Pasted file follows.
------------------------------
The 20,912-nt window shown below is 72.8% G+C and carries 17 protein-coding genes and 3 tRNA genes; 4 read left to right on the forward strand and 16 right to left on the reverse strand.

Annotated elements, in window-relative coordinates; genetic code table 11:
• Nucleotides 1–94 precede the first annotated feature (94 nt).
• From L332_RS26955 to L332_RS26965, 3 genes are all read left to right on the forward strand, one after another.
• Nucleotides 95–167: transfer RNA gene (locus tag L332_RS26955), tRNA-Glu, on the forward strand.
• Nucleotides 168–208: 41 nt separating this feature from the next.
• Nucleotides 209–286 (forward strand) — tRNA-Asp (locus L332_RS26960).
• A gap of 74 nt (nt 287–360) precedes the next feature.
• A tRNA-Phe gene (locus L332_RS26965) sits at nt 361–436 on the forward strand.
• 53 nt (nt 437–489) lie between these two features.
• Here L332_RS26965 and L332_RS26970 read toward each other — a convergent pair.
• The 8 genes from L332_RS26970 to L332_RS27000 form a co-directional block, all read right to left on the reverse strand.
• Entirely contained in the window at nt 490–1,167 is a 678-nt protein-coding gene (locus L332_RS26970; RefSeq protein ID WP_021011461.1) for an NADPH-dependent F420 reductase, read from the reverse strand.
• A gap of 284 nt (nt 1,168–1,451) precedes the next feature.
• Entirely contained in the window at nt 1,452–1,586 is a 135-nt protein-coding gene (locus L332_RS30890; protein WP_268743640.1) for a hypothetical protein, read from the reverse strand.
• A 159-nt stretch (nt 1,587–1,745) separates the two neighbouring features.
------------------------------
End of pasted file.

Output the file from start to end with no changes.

The 20,912-nt window shown below is 72.8% G+C and carries 17 protein-coding genes and 3 tRNA genes; 4 read left to right on the forward strand and 16 right to left on the reverse strand.

Annotated elements, in window-relative coordinates; genetic code table 11:
• Nucleotides 1–94 precede the first annotated feature (94 nt).
• From L332_RS26955 to L332_RS26965, 3 genes are all read left to right on the forward strand, one after another.
• Nucleotides 95–167: transfer RNA gene (locus tag L332_RS26955), tRNA-Glu, on the forward strand.
• Nucleotides 168–208: 41 nt separating this feature from the next.
• Nucleotides 209–286 (forward strand) — tRNA-Asp (locus L332_RS26960).
• A gap of 74 nt (nt 287–360) precedes the next feature.
• A tRNA-Phe gene (locus L332_RS26965) sits at nt 361–436 on the forward strand.
• 53 nt (nt 437–489) lie between these two features.
• Here L332_RS26965 and L332_RS26970 read toward each other — a convergent pair.
• The 8 genes from L332_RS26970 to L332_RS27000 form a co-directional block, all read right to left on the reverse strand.
• Entirely contained in the window at nt 490–1,167 is a 678-nt protein-coding gene (locus L332_RS26970; RefSeq protein ID WP_021011461.1) for an NADPH-dependent F420 reductase, read from the reverse strand.
• A gap of 284 nt (nt 1,168–1,451) precedes the next feature.
• Entirely contained in the window at nt 1,452–1,586 is a 135-nt protein-coding gene (locus L332_RS30890; protein WP_268743640.1) for a hypothetical protein, read from the reverse strand.
• A 159-nt stretch (nt 1,587–1,745) separates the two neighbouring features.